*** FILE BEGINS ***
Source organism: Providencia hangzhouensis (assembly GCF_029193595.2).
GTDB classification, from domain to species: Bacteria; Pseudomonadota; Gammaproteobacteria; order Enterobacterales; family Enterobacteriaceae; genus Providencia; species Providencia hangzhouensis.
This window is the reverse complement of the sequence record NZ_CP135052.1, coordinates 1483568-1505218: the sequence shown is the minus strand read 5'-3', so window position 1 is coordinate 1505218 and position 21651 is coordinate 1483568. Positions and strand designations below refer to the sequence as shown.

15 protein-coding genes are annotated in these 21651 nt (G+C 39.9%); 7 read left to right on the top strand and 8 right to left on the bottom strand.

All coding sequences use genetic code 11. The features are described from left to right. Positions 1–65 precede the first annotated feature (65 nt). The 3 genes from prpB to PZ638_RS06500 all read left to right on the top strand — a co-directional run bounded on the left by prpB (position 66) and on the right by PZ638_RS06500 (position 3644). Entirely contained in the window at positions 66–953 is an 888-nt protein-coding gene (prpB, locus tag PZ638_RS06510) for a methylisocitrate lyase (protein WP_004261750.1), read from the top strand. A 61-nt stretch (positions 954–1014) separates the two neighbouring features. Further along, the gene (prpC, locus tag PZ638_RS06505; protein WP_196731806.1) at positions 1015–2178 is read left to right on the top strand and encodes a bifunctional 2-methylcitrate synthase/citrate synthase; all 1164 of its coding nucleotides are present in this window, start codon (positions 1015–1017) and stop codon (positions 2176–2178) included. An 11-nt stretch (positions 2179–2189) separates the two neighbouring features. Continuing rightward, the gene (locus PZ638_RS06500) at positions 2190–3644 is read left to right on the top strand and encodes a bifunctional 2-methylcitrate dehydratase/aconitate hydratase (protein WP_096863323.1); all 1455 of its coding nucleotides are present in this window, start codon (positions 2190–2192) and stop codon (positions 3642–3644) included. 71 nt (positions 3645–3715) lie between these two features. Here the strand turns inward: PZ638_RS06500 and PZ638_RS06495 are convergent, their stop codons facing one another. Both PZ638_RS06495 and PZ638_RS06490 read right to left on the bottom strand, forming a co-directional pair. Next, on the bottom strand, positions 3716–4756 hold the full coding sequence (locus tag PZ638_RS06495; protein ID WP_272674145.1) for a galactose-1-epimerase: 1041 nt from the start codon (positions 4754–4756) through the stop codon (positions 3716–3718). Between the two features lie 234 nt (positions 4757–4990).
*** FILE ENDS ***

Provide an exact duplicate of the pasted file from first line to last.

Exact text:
Source organism: Providencia hangzhouensis (assembly GCF_029193595.2).
GTDB classification, from domain to species: Bacteria; Pseudomonadota; Gammaproteobacteria; order Enterobacterales; family Enterobacteriaceae; genus Providencia; species Providencia hangzhouensis.
This window is the reverse complement of the sequence record NZ_CP135052.1, coordinates 1483568-1505218: the sequence shown is the minus strand read 5'-3', so window position 1 is coordinate 1505218 and position 21651 is coordinate 1483568. Positions and strand designations below refer to the sequence as shown.

15 protein-coding genes are annotated in these 21651 nt (G+C 39.9%); 7 read left to right on the top strand and 8 right to left on the bottom strand.

All coding sequences use genetic code 11. The features are described from left to right. Positions 1–65 precede the first annotated feature (65 nt). The 3 genes from prpB to PZ638_RS06500 all read left to right on the top strand — a co-directional run bounded on the left by prpB (position 66) and on the right by PZ638_RS06500 (position 3644). Entirely contained in the window at positions 66–953 is an 888-nt protein-coding gene (prpB, locus tag PZ638_RS06510) for a methylisocitrate lyase (protein WP_004261750.1), read from the top strand. A 61-nt stretch (positions 954–1014) separates the two neighbouring features. Further along, the gene (prpC, locus tag PZ638_RS06505; protein WP_196731806.1) at positions 1015–2178 is read left to right on the top strand and encodes a bifunctional 2-methylcitrate synthase/citrate synthase; all 1164 of its coding nucleotides are present in this window, start codon (positions 1015–1017) and stop codon (positions 2176–2178) included. An 11-nt stretch (positions 2179–2189) separates the two neighbouring features. Continuing rightward, the gene (locus PZ638_RS06500) at positions 2190–3644 is read left to right on the top strand and encodes a bifunctional 2-methylcitrate dehydratase/aconitate hydratase (protein WP_096863323.1); all 1455 of its coding nucleotides are present in this window, start codon (positions 2190–2192) and stop codon (positions 3642–3644) included. 71 nt (positions 3645–3715) lie between these two features. Here the strand turns inward: PZ638_RS06500 and PZ638_RS06495 are convergent, their stop codons facing one another. Both PZ638_RS06495 and PZ638_RS06490 read right to left on the bottom strand, forming a co-directional pair. Next, on the bottom strand, positions 3716–4756 hold the full coding sequence (locus tag PZ638_RS06495; protein ID WP_272674145.1) for a galactose-1-epimerase: 1041 nt from the start codon (positions 4754–4756) through the stop codon (positions 3716–3718). Between the two features lie 234 nt (positions 4757–4990).